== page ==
Leadership abilities to cultivate include innovation, motivational skills, and capacity to “collaborate across boundaries,” along with interest in nurturing future leaders.

At present, 14% of companies surveyed believe they are “excellent” at “building global leaders,” and 14% think their organization is “strong” in succession planning efforts.

Four challenges to leadership development are identified:

1. Leadership programs are not designed on a platform of desired outcomes, priorities, research and assessments.

2. Org charts are shifting from hierarchies to team networks, necessitating new leadership style. Flatter organizations require companies identify and develop leaders earlier in their careers.

3. Definitions of leadership are reconsidered; leaders are no longer in charge because of power position, but due to their abilities to inspire teams. Leaders must be coaches and collaborators.

4. An aging workforce prompts a leadership shortage in some environments, and limited opportunities for younger workers elsewhere as veterans retain their positions. Multigenerational teams are important.

‘Leadership cannot really be taught. It can only be learned.’ --Harold S. Geneen, American businessman

The 2016 Survey on Leadership Development indicates two primary leadership challenges companies face are an ability to strategically adapt to change (34%) and having a sufficient amount of capable leaders (29%).

Further, leadership development is identified as a “main driver for ensuring delivery of business results,” true for 43%, and growing business (20%).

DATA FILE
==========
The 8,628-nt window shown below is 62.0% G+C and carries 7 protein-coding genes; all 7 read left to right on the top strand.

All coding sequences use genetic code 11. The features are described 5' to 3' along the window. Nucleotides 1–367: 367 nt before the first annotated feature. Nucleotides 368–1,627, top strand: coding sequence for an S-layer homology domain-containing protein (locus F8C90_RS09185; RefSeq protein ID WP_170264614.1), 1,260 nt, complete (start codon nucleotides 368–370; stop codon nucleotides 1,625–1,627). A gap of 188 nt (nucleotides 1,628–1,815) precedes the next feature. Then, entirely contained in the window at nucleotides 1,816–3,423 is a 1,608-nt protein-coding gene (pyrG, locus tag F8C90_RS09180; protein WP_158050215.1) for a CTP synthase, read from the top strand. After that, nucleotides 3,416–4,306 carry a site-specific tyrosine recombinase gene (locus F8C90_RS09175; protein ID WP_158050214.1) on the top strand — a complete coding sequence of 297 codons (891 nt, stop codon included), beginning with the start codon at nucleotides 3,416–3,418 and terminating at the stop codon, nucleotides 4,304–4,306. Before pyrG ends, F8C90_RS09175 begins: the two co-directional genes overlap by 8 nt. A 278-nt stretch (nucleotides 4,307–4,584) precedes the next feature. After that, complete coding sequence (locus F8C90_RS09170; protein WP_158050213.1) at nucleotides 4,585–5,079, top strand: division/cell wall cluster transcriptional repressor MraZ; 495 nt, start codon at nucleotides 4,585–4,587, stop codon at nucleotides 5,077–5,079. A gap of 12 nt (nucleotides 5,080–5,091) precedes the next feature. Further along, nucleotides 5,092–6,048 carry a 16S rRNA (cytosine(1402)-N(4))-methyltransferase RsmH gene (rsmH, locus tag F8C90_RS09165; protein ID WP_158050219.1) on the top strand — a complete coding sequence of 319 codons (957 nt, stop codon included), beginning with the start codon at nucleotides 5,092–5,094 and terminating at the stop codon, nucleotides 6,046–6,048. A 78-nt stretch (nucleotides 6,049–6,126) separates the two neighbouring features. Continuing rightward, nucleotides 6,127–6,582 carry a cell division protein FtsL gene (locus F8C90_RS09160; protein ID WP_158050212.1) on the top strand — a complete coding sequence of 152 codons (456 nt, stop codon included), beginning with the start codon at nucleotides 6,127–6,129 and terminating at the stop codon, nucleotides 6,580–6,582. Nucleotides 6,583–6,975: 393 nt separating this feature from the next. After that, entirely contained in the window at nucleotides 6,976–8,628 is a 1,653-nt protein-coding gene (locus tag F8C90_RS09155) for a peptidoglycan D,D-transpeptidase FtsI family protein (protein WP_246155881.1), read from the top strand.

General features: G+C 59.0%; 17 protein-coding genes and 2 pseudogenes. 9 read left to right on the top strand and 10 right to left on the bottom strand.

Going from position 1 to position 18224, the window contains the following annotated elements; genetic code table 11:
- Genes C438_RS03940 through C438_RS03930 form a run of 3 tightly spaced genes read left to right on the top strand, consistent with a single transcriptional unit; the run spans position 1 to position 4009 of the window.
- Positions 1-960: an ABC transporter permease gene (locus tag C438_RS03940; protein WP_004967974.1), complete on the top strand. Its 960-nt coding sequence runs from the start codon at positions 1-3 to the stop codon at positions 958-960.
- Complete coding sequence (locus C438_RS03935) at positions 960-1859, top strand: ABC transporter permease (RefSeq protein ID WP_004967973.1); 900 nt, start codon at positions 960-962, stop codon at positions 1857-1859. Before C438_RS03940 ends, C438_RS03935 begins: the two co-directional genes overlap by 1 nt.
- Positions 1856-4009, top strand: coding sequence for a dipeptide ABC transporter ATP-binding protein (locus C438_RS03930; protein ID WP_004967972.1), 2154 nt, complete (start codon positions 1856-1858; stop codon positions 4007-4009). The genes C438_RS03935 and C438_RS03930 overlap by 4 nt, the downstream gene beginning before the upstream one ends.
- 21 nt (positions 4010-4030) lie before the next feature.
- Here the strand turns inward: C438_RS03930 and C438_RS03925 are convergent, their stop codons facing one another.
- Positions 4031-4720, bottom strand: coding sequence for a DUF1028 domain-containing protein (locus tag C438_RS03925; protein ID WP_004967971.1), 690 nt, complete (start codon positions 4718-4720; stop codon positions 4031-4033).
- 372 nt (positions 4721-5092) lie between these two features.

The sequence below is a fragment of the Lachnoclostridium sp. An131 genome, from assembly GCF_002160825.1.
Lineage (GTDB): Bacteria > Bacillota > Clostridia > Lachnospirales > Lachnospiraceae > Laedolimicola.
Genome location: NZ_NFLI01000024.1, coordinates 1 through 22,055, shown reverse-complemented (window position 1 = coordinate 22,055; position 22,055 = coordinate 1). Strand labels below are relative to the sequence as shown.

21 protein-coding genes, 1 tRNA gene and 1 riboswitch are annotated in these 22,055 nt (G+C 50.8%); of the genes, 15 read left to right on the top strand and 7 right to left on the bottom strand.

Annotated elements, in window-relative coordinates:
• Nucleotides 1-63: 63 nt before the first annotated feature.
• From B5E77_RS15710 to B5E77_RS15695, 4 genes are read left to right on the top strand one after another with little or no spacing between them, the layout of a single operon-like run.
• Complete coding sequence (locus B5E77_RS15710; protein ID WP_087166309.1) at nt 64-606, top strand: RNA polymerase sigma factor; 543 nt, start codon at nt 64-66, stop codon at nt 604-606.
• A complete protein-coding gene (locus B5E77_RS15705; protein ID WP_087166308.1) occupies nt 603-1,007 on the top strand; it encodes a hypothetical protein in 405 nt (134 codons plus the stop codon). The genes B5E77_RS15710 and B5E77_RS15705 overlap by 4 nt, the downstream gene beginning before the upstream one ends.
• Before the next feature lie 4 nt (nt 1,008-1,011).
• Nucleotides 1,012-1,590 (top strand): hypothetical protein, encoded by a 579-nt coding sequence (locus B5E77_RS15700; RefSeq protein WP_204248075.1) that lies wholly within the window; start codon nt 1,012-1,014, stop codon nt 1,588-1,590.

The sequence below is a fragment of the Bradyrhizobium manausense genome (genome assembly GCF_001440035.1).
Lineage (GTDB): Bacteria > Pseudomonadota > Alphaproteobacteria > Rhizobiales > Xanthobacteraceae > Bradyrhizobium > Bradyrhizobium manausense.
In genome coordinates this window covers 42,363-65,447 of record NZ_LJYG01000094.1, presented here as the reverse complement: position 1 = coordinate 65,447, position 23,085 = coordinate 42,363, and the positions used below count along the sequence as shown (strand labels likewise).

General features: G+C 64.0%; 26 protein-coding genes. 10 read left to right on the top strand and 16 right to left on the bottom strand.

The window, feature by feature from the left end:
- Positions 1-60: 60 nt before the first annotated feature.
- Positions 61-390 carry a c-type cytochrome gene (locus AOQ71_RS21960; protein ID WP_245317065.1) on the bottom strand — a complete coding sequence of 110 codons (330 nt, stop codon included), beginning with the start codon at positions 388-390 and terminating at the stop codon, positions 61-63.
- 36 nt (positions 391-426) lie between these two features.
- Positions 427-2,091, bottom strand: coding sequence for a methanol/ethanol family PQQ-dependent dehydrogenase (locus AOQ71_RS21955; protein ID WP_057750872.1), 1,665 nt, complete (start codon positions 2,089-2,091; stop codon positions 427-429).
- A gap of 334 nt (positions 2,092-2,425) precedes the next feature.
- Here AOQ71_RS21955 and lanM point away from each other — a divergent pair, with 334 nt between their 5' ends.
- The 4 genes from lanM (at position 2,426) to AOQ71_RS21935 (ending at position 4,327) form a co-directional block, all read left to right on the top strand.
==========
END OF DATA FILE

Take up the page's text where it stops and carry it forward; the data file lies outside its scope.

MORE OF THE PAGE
Six steps to leadership development:

1. A balanced approach is required in evaluating not only business acumen and soft skills but also the connections between these components.

2. Top executives must be involved in developing leaders. CEOs must be accountable.

3. Acceleration of leadership development among those with less experience will fill a leadership gap.

4. Real-life business challenges should be the foundation for leadership development programs.

5. Job rotations will allow for cross-functional understanding and ensure a broad skill set.

6. Engagement in leadership development will result in growth and profitability. It is not an option for the successful organization.

The survey further identifies specific qualities great leaders possess. The top five are: Strategic thinking (53%), communication (49%), decision making (36%), motivating others (33%), and emotional intelligence (32%).

“This implies that the skills most required to deliver business results and growth are related to interpersonal skills… more so than to hard skills such as functional or financial expertise,” the report notes.